29 new ways to sell more books RIGHT NOW

Recently I wrote about how most authors will never make any money. I was surprised by the comments, which I expected to be more negative. It seemed to comfort people to learn that they weren’t failing at being an author – they were doing as well as 99.9% of other self-publishing authors, because almost everyone fails.

But it doesn’t have to be that way: once you figure out that everyone is failing, it’s much easier to see what they’re doing wrong, and what the minority of successful authors are doing right. One of the comments I got on that post was….

What are some specific steps we can take to continue to drive sales our self (beyond being lucky enough to get a book bub). It might be nice to brainstorm a list of “lesser known” strategies.

So that’s what this post is all about.

Lesser known strategies to boost sales beyond your immediate network or special advertising.

I usually harp on about building a platform, and making sure your basics are covered, because for the majority of authors who aren’t selling any books, it’s a problem of

A) Cover design

B) Description isn’t powerful enough

C) Not enough reviews

D) The story doesn’t resonate with readers

If any of these factors is missing or not good enough, extra marketing or promotion won’t fix the problem.

That’s why most of the time I try to focus authors on fixing THOSE problems, because the rest, while effective once you have an amazing offer, isn’t very effective without one. But let’s say your books are decent, your covers are decent, you’re getting good reviews, and you’re selling OK but just not great.

What are some simple and easy ways to get more exposure, visibility, traffic and sell more books?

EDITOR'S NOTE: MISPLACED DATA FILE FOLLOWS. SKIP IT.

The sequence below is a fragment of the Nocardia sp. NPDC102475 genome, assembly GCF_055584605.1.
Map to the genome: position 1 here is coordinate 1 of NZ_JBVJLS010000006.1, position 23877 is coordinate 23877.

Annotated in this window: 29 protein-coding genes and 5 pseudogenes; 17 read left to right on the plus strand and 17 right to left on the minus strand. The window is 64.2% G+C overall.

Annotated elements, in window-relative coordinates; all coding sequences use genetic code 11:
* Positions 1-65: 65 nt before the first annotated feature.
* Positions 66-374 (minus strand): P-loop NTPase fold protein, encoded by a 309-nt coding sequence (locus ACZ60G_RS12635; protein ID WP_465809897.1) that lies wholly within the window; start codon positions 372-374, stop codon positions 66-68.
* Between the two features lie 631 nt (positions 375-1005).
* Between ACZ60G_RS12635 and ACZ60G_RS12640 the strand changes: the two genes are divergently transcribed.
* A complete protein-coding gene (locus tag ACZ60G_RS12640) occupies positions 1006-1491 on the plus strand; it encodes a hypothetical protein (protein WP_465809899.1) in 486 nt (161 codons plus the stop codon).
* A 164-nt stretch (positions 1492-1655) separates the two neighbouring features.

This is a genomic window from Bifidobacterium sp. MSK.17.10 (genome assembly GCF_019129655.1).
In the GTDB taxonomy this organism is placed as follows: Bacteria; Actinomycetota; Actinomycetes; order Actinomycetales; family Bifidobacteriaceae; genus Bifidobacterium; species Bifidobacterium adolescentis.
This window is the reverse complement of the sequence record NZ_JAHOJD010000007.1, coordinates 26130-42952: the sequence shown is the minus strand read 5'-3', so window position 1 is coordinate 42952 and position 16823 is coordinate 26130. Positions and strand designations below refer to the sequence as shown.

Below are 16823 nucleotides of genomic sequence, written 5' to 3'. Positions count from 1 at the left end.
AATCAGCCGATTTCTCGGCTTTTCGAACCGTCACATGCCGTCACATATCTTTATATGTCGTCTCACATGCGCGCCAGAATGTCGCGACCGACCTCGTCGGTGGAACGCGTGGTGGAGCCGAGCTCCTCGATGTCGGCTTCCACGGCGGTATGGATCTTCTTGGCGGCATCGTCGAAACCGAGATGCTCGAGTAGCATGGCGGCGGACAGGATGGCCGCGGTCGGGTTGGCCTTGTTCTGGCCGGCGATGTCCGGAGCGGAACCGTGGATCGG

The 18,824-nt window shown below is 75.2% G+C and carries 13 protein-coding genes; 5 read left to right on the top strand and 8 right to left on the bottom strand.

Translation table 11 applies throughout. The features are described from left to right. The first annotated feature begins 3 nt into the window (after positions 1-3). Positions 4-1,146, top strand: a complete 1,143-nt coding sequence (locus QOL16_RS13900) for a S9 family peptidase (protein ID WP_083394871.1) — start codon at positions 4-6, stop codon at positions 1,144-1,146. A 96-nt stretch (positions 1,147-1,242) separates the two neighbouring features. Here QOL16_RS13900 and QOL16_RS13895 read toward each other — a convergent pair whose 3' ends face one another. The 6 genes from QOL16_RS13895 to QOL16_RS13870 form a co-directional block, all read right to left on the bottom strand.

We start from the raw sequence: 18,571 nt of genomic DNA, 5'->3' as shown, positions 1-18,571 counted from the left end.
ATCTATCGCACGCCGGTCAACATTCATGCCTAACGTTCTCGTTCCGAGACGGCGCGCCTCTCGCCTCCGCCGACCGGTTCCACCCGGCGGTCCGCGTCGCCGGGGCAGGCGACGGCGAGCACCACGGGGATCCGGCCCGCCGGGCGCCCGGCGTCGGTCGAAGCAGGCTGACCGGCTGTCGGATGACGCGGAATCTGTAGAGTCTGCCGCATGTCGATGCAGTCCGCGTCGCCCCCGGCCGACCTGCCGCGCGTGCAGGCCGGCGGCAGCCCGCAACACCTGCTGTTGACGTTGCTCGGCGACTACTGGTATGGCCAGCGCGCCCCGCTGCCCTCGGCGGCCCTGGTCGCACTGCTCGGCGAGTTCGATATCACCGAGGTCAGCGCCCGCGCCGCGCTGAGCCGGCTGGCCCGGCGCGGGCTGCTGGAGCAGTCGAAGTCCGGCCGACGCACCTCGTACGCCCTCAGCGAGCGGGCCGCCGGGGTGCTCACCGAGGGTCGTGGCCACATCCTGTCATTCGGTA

I’m glad you asked.

Let’s begin.

  1. Google your keywords. See what sites show up on the first 3 pages. Find a way to get on five of those sites.
  2. You’ll probably see several Goodreads lists in the first page of results. Make sure your book is in them.
  3. Instead of paying for advertising, contact the website owners about a guest post. Research topics that will appeal to their readers. Link to your website and mention your book at the bottom. Think about providing value BEFORE you think about marketing/promotion.
  4. Interview ten other authors in your genre, traditional or indie. They will be more likely to say yes if you’re posting the content on a bigger site (or if your blog looks amazing). If it’s just a personal blog, they may not be interested. Even better, interview them about 3 specific topics relevant to your genre. Turn those 10 interviews into 30 pieces of content, or 3 major ’round up’ posts about the topic (those are great pieces of content to pitch to the bigger blogs in your genre).
  5. More established authors might turn down an interview; instead you can write “top ten amazing quotes from X genre” and quote from their books, then share the article with the authors – they will likely share it to their followers. You can use Kindle’s “most highlighted” feature to easily find quotes from books in your genre.
  6. Turn all those quotes, or interview statements, into an infographic, and also into individual quote pics (using canva or wordswag). Share one a day on pinterest or social media, linking back to the original article.
  7. You can /should do the same thing with your own book: pull out 10 to 20 amazing quotes and turn them into image quotes. Pin and share them.
  8. Everytime you learn something new about writing or publishing, write an article about what you learned. Other authors need to learn this stuff to. Let your education become content that brings traffic.